The door opened again across the way so silently, she wouldn’t have heard it. He didn’t leave the room immediately either; he was looking down the hall first, then he poked his head around to look down the other way. Finding no one about, he fairly flew out of that room and closed the door again, leaving it as he’d found it, then hurried farther down the hall, out of Danny’s view.

Danny had mere seconds to decide what to do. Maybe she could just detain him long enough for Jeremy to arrive.

She stepped out into the hall and said, “Wait up, Lord Heddings.”

He turned around to face her. She was looking to see if anything was in the hall that he could have put the jewels in temporarily. There wasn’t, not even a vase. And the window at the end of the hall was still a long ways off, so he had to have the jewels still on him.

But then she noticed that he was staring at her quite incredulously. So he was going to play the innocent, was he? She snorted to herself. He should have waited until she actually accused him.

She did that now, warned him, “Give it up, m’lord. I know what you did.”

“So he failed again to get rid of you?” Heddings replied, his tone filled with disgust. “Still as incompetent as he was fifteen years ago? But whatever he told you, you can’t prove it.”

Danny felt poleaxed. She couldn’t breathe. He wasn’t talking about the theft he’d just committed. He was talking about the man who’d tried to kill her, twice, and his own involvement in it.

And then she really couldn’t breathe, because his hands were suddenly around her neck, squeezing, and she heard him snarl, “I’ll finish this myself.”

She fought with his fingers, tried to pry them loose, but too quickly her own were tingling, losing strength. A haze was clouding her eyes. The last thing she saw was the hate in his…

Jeremy came around the corner at the top of the stairs. He sighed to himself when he saw Danny standing there in the corridor in front of Heddings, her back to him. He’d warned her to stay out of this. It would be nice, it really would, if she’d pay attention to him occasionally.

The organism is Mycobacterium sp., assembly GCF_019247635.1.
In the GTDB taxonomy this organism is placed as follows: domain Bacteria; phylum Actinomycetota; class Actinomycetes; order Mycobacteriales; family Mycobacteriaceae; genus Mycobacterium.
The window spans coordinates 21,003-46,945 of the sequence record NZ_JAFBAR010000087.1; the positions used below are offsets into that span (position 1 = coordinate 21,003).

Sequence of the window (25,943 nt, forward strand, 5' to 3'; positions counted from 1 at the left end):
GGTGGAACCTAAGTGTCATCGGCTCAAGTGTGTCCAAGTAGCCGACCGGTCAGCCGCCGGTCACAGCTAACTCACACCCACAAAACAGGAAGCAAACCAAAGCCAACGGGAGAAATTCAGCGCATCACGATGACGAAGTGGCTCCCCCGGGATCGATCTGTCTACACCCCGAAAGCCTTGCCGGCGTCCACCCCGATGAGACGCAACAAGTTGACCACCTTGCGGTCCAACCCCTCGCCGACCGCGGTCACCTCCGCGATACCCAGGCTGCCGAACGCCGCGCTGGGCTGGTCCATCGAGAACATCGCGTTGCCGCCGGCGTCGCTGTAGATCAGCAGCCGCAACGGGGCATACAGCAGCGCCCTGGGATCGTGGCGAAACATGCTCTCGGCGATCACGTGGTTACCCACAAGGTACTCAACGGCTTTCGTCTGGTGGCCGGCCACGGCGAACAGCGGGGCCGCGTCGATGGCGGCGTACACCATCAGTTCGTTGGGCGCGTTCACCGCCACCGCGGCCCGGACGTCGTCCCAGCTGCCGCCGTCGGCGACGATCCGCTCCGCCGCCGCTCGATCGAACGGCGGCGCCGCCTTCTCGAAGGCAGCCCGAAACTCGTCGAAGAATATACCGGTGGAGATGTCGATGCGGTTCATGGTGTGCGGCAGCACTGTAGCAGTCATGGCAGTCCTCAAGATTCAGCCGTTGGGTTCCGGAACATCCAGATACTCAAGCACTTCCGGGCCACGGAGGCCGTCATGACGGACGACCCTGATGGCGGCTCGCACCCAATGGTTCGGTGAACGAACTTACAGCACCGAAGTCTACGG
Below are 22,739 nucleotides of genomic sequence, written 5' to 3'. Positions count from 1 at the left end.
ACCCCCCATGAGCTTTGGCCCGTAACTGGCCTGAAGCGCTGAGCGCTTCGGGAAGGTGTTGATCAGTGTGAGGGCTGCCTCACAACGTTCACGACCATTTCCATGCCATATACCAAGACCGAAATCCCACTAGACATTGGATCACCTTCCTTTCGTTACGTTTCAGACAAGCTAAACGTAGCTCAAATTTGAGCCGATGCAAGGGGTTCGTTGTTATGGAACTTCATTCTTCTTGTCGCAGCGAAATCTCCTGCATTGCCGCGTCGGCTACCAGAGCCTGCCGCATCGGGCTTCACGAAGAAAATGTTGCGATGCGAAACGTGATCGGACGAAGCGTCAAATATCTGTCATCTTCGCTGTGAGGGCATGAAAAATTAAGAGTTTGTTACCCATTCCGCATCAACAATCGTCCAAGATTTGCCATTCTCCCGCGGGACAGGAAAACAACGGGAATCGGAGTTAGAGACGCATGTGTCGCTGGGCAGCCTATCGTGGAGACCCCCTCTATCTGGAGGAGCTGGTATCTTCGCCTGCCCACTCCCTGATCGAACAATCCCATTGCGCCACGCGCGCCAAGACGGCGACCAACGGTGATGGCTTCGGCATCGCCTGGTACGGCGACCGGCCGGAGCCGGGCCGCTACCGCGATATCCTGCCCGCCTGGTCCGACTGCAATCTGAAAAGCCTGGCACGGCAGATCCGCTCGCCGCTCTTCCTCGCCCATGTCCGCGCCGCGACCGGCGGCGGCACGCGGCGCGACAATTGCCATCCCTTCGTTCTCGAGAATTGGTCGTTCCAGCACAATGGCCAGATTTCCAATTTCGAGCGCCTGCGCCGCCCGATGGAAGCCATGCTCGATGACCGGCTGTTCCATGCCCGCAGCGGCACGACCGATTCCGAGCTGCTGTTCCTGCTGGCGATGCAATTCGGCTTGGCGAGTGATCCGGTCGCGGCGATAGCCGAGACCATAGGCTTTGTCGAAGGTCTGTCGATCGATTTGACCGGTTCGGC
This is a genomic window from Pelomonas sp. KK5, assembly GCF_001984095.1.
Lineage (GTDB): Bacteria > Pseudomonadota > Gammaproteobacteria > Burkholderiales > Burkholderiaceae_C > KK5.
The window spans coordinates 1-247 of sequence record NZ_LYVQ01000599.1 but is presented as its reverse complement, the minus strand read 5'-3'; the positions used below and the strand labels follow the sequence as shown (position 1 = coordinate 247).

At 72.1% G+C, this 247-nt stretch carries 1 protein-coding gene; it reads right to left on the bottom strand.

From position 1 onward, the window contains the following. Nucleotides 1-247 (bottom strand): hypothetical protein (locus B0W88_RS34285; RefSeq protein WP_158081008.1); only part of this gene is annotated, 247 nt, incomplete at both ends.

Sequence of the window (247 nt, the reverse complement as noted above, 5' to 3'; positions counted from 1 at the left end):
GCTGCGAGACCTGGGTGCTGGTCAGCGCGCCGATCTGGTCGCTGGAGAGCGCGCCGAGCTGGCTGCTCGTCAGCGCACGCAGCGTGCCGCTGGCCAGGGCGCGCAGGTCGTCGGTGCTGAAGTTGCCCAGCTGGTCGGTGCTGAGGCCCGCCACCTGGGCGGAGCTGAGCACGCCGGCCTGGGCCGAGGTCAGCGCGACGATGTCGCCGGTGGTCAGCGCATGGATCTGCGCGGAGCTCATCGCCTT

He’d almost reached them when Danny slumped to the floor at Heddings’s feet. “What the hell?”

“She fainted,” Lord Heddings told him. “Mentioned she hadn’t eaten yet today and not much yesterday. I’ll fetch some smelling salts.”

Jeremy knelt down to pick Danny up and get her to a bed, but he couldn’t help seeing the red surrounding her neck with the low cut of her gown. So much emotion welled up in his chest he couldn’t breath for a moment, then it released in a keening cry. He gathered her limp body to his chest. He rocked with her. Pain was ripping him to pieces. He hadn’t felt such loss since his mother died.

“Jeremy?” Warren said hesitantly, putting a hand on his shoulder.

Jeremy looked up. He couldn’t see Warren clearly through the moisture in his eyes. “He killed her,” he said simply, his voice choked.

Warren bent down, tried to take Danny from him, but Jeremy wasn’t letting go of her, continued to rock with her in his arms. Again Warren said hesitantly, “Jeremy, I don’t think she’s dead. She’s still warm.”

Jeremy went still. He looked down at her chest, but it wasn’t moving. He put his ear to her mouth, heard the barest rasp of breath.

“Oh, God!” he cried, and squeezed her even tighter in his relief.

Warren wasn’t hesitant at all this time, said sharply, “For God’s sake, Jeremy, you’re giving her no room to breathe. Let her go.”

That snapped Jeremy out of it. And a new emotion took over, one so primitive it was all-consuming. “Take care of her for me,” he said, handing Danny to Warren. “I’ll take care of him.”

“You’ve caught him, and for more than stealing. Let the authorities handle—”

Warren didn’t bother to finish since Jeremy wasn’t there any longer to listen. He ran down the hall to the only room with an open door. Heddings was just climbing out the window. Jeremy charged toward him, yanked the man back inside so forcefully, he was tossed across the room. Instead of getting right up, though, Heddings scrambled to get the pistol out of his pocket that he’d fetched from one of his bags, the reason he hadn’t escaped immediately.

Jeremy didn’t notice the gun, he was too busy getting to Heddings again. He heard the shot fly past him. Couldn’t miss that. But he ignored it, too, that primitive rage still in complete control of him.